I don't even know where to begin with Paris. I left at about 11:30 on Friday morning by train with my housemate Amy. We tried to buy tickets for seats next to each other on the train but Amy bought the last normal 2nd class without realizing it which left me with a suspiciously more expensive 2nd class seat even with a reduction card. I still haven't figure out why it was more expensive. So my ticket was Car 20 seat 28 isle seat. Not too difficult right? WRONG-O. I got on car 20 and there was no seat 28 anywhere all the seats were in the fifties. I walk back and forth across cars a few times looking for seat 28, by this time I was feeling a little frustrated and a bit embarrassed that I couldn't find my seat. I asked a poor middle aged women who just told me it was on the other side of the car which it wasn't so i decided to just pick a seat in the front of the car. I found a seat in the isle across from these girls yapping on cell phones and one lone man but this nice girl sitting at the table on the other side stands up and offers me the window seat by her without talking which I found odd. I guess she knew I wasn't French. I'm glad she let me sit there because the other girl talked on her phone the whole time and even put it on speaker phone for a while even though you are supposed to have you phones on silent while on the train.  When the train attendant came around to check tickets I told him in French that I couldn't find my correct seat and just sat here. He couldn't care less but he was nice and told me that they were the tiny fold out seats in-between the cars without arm rest, no seat numbers and extremely uncomfortable looking things for future reference. Why I had to pay 12 more euros for that I have no idea.  So I rode on the train for an hour and half, next to girl who wouldn't talk but who would hand things to me from time to time while she was reading her French graphic novel that I kept peaking at and an old sleepy man who took up a lot of leg room.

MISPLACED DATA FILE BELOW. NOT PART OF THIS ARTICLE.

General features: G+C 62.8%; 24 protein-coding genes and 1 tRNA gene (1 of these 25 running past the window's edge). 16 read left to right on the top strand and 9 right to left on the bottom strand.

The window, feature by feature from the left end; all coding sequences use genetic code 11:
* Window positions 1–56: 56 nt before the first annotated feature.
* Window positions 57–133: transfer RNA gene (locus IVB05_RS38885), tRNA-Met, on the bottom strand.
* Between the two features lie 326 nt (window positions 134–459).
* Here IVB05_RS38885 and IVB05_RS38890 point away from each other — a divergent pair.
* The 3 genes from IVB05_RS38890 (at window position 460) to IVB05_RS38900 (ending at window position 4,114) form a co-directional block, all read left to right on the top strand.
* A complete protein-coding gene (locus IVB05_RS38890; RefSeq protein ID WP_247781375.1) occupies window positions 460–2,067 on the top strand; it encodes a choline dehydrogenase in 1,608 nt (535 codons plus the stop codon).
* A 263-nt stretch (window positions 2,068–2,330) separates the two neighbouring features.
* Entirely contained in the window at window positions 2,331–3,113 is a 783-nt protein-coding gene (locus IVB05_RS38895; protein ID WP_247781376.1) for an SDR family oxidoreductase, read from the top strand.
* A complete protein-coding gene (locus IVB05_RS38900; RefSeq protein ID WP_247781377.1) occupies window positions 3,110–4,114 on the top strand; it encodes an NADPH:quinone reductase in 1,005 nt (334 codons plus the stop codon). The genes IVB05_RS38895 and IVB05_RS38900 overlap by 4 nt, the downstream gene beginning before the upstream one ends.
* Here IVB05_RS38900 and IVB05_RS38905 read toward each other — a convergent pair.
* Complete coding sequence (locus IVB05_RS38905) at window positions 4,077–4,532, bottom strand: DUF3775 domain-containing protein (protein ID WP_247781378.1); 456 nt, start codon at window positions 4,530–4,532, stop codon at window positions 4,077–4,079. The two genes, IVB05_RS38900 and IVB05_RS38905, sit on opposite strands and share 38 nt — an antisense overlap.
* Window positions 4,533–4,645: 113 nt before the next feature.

For Aunt DJ

Upon arrival in Paris, Amy and I, with a little bit of trouble, found our hotel room and checked in. I was overall pleased with the hotel room for paying about 32.50 Euros per night per person.  We then decided to walk to the Eiffel tower because we could see it when we were trying to find the hotel. After about a twenty to thirty minutes, passing old schools, Ecole Militaire and strange people we arrived at the Eiffel Tower and started snapping pictures. I think I have more pictures of the Eiffel Tower than anything else. There were also a lot of people trying to illegally sell you mini towers, mechanical dogs and other knickknacks.

The Louvre at Night